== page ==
to create those verticals. That way it doesn't matter how much or how little text is in each floated
both vertical lines will always sit flush with the bottom keyline.

mikes02
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The problem is that there is

The problem is that there is a gradient on the background, so it would have to be a repeating bg image that had a transparent bg, which at the moment i believe is not fully supported. or is there a workaround?

osgood
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Well the web does have its

Well the web does have its limitations and you need to work within those. I often find myself revising the design slightly because what I need to do isn't always possible.

You have a problem if you have a gradient background with creating a repeat. I didn't see that on the link you provided.

You can persist with the borders on the floated but I feel you would be trying to 'force' 3 floated divs, or at least two of them, to remain at the same height to create the the verticals. This would be a bit hit and miss.

Personally I would get rid of the gradient effect.

mikes02
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http://www.miketorosian.com/s

http://www.miketorosian.com/sbda/index2.php

I went with your idea, it was a slight background gradient, so I just ditched it and went with a solid color. I used a background image and it expands all the way down now. When the div's were all the same height the borders extended if I used margin-right: -3px; on the right float but as soon as i moved content to make the divs different heights it stopped working so now i am using a background image to repeat the vertical lines all the way down.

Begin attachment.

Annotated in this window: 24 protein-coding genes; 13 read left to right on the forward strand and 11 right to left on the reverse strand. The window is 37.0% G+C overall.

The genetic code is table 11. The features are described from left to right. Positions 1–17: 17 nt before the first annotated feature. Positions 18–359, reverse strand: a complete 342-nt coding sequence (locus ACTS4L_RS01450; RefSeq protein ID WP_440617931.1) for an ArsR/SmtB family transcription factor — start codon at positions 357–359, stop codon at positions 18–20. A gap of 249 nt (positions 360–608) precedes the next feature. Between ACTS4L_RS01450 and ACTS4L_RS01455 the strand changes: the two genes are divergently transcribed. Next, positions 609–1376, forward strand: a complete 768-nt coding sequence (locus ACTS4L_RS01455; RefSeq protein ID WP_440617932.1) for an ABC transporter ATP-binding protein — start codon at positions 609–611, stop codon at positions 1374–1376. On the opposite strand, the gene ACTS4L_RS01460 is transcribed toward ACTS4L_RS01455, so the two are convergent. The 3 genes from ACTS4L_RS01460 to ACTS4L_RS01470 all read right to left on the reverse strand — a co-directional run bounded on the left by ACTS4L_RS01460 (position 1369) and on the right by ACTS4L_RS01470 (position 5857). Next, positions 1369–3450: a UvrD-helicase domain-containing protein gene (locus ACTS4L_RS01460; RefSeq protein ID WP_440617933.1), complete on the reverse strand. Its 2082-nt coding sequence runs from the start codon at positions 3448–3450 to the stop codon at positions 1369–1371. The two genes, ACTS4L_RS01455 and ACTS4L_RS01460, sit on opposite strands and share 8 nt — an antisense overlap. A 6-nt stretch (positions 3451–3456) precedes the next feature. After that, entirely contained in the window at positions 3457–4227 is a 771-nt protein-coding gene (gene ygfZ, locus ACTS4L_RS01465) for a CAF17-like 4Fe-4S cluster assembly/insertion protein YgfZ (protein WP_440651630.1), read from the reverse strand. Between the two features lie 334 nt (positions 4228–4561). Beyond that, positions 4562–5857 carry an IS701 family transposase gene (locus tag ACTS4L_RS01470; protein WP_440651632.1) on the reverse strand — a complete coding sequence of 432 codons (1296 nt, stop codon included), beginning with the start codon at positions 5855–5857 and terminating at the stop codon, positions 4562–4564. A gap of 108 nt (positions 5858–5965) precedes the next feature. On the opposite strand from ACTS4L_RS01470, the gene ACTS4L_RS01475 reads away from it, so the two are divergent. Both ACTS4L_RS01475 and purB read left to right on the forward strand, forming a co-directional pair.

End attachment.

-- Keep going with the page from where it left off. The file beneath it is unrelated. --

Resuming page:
I guess the only thing I am still unsure of is the margin-right: -3px;

I noticed in IE6 it was dumping a period down from the right div to the bottom of the left div, the negative margin stopped that, is it simply forcing the right div within the container or something?

Thanks for the help/advice, worked out much better like this.

Stomme poes
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You had the famous 3-pixel

You had the famous 3-pixel jog.

When, in IE6, you have a float next to another box (usually a static box), IE6 makes this 3 pixel gap and no matter what you do it won't go away. The 3px is often just enough that now there's not enough room for everything to stay in a row so something drops down (often float drop).

The negative 3px (which I never let just sit in the open, I always hide it behind a Holly Hack, * html) in combination with Haslayout on the other box (floating a box sets haslayout, or setting a height or a width of a number of other things, google Haslayout) magically fixes the problem.

Lots of strange things magically fix problems in IE. Like display: inline on a float to remove the doubled margins. Just strange.

I'm no expert, but I fake one on teh Internets

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osgood osgood osgood you're

osgood osgood osgood you're starting to make a lot of statements here that I and others will find hard not to draw issue with you on.